If a dog has suffered from injury to ligament there are likely chances of encountering arthritis. The most common ligament damage in dogs is the CCL or Cranial Cruciate Ligament in the knee. The damage to the ligament can lead to joint instability and result in excess wear on the cartilage. If treated soon, it can help prevent or minimize arthritis from occurring in the future.

b. Joint Instability

A variety of joint instability is common in many dogs that can lead to arthritis over time. Some of the common joint instability are;

i. Hip Dysplasia

Hip dysplasia in dogs is an abnormal formation of the hip socket that leads to joint instability. It often leads to damage to the cartilage and may lead to arthritis. If hip dysplasia is in its more severe form, it can eventually cause crippling lameness and painful arthritis of the joints. Hip dysplasia is most commonly diagnosed through X-rays and an orthopedic exam.

ii. Elbow dysplasia

Elbow dysplasia is a condition causing multiple developmental abnormalities of the elbow. This condition is more seen in large and fast-growing dog breeds. The early sign includes lameness that starts around 6 to 9 months of age. Specialized X-rays are used to make a diagnosis. Surgery can help minimize arthritis but most likely it will get worse over time.

iii. Patellar luxation

Patellar luxation is common in small dog breeds. It results from traumatic injury to the knee such as when the patella (knee cap) pops out of place. In smaller dogs, the kneecaps tend to pop to the inside. A dog may face lameness of a hind leg or skip or hop while walking.

c. Cartilage Issues

Osteochondrosis dissecans (OCD) is a joint disorder in dogs which causes thickening of joint cartilage that can lead to injury. OCD can tear the thickened cartilage in the affected joints that lead to the lameness of the joints.

OCD is more commonly seen in large and giant breed dogs. Obesity is one of the major causes of cartilage issues. The first sign of OCD may appear as early as 4 to 8 months of age.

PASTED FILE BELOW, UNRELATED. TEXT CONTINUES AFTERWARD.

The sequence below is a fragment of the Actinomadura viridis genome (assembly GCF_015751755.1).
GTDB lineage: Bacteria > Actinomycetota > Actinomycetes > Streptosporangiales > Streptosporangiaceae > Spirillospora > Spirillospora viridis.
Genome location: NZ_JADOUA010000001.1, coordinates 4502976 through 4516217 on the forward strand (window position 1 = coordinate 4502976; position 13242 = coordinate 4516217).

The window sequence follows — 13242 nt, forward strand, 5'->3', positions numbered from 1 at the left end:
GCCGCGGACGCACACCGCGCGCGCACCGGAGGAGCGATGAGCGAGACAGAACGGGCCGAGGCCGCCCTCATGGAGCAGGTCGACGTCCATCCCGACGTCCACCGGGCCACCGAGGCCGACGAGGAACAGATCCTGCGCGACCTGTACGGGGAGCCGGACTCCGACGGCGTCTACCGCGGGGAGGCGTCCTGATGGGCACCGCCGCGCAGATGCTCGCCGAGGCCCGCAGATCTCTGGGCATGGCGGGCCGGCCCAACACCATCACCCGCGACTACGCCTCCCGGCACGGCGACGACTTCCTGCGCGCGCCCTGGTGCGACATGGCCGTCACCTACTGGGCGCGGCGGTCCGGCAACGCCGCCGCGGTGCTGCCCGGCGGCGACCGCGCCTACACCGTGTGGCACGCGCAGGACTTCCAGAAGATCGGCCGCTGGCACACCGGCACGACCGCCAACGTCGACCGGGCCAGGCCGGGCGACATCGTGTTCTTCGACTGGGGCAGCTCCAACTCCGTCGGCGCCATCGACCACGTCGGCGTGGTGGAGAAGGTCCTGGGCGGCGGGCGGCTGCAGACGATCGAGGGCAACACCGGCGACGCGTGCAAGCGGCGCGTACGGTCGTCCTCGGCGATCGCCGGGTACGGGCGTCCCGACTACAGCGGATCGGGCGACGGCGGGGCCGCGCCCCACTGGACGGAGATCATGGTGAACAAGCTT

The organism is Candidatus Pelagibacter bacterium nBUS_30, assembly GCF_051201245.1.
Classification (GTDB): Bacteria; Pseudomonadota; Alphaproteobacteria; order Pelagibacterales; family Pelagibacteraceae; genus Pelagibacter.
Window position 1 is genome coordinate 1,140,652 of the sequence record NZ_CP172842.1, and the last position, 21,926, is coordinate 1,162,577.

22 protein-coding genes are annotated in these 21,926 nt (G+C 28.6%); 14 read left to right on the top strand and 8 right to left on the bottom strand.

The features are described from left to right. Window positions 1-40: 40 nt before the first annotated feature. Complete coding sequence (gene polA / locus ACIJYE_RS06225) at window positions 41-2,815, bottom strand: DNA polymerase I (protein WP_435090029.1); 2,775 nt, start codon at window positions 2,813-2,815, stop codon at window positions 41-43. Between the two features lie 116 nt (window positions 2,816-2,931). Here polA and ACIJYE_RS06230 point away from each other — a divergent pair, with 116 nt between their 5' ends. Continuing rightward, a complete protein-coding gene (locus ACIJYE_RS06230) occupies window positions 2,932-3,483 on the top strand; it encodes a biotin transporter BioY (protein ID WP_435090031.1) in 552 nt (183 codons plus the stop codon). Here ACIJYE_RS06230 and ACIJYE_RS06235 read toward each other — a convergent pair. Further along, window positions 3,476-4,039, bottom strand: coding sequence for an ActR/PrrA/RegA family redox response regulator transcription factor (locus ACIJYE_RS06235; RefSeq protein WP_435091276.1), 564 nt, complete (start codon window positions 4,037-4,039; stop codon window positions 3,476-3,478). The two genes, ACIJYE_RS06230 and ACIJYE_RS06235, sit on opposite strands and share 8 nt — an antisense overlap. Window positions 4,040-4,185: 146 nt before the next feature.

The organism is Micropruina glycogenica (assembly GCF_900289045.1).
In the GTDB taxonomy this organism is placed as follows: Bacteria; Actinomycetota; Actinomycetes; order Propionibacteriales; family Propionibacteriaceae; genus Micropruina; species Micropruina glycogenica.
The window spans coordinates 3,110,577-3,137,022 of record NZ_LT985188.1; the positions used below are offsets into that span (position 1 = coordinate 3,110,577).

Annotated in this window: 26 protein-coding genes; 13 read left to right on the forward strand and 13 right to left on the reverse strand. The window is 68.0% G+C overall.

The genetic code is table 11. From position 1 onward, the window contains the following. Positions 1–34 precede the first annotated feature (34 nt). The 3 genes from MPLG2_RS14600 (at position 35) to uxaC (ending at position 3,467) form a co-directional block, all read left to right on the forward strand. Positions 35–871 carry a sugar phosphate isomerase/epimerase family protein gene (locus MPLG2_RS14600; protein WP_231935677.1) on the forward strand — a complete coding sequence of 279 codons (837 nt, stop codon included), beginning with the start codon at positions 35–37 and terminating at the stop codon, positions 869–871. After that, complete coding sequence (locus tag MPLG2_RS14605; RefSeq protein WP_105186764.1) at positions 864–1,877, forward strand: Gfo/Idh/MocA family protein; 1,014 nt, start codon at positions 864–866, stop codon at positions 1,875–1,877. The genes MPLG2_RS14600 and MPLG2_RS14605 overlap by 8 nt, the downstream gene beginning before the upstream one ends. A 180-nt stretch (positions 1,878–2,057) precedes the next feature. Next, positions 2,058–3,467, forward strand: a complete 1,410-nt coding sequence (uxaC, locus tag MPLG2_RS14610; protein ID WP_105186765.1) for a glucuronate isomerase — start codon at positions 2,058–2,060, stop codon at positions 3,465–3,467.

d. Joint Infection

Joint infection in pets mostly occurs from an injury or damage such as wound to a joint. The infection can eventually develop arthritis.

e. Autoimmune Disorders

Although rare, an autoimmune disorder in pets, such as lupus and rheumatoid arthritis, can cause the immune system to attack the body's own cells and tissue. It often leads to inflammation of the joints and lameness. It can be life-threating to dogs.

Symptoms of autoimmune disorder such as lupus include;

  • Arthritis in several joints.
  • Muscle pain.
  • Shifting lameness in the legs.
  • Loss of appetite.
  • Skin sores.

Vets will prescribe immunosuppressive drugs that can be effective against some autoimmune disorders.

f. Obesity

Obesity is common in dogs with an unhealthy diet or lifestyle. As a pet owner, you must keep their weight in check and offer an optimum quantity of nutritious meals. It’s completely wrong to feed your dog from your plate or dinner table because their meal requirement vastly differs from humans. Osteoarthritis is one of the many risks caused by obesity in dogs.

ideal weight pets

The Association for Pet Obesity Prevention’s (APOP) 2016 clinical survey recently reported that nearly 54% of dogs and 59% of cats are clinically overweight or obese.


Treatment of Arthritis in Dogs

Some of the most sought after treatment for Arthritis in dogs include;

a. Joint Supplements

Vets will prescribe Glucosamine and chondroitin to improve joint function, reduce inflammation, increase water retention in the cartilage, and slow the progression of joint damage.

Green-lipped mussel or GLM is another most prescribed joint supplement ingredient that contains beneficial nutrients such as omega-3 fatty acids, glycosaminoglycans, and antioxidants.

b. NSAIDs